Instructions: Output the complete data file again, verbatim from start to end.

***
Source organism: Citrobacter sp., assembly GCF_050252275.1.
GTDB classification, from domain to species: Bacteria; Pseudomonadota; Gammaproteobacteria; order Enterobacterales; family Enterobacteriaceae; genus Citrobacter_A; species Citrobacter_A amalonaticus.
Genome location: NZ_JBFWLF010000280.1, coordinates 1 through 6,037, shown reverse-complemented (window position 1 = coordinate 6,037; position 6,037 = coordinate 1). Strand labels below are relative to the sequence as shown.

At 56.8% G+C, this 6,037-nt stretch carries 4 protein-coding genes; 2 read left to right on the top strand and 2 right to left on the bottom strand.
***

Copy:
Source organism: Citrobacter sp., assembly GCF_050252275.1.
GTDB classification, from domain to species: Bacteria; Pseudomonadota; Gammaproteobacteria; order Enterobacterales; family Enterobacteriaceae; genus Citrobacter_A; species Citrobacter_A amalonaticus.
Genome location: NZ_JBFWLF010000280.1, coordinates 1 through 6,037, shown reverse-complemented (window position 1 = coordinate 6,037; position 6,037 = coordinate 1). Strand labels below are relative to the sequence as shown.

At 56.8% G+C, this 6,037-nt stretch carries 4 protein-coding genes; 2 read left to right on the top strand and 2 right to left on the bottom strand.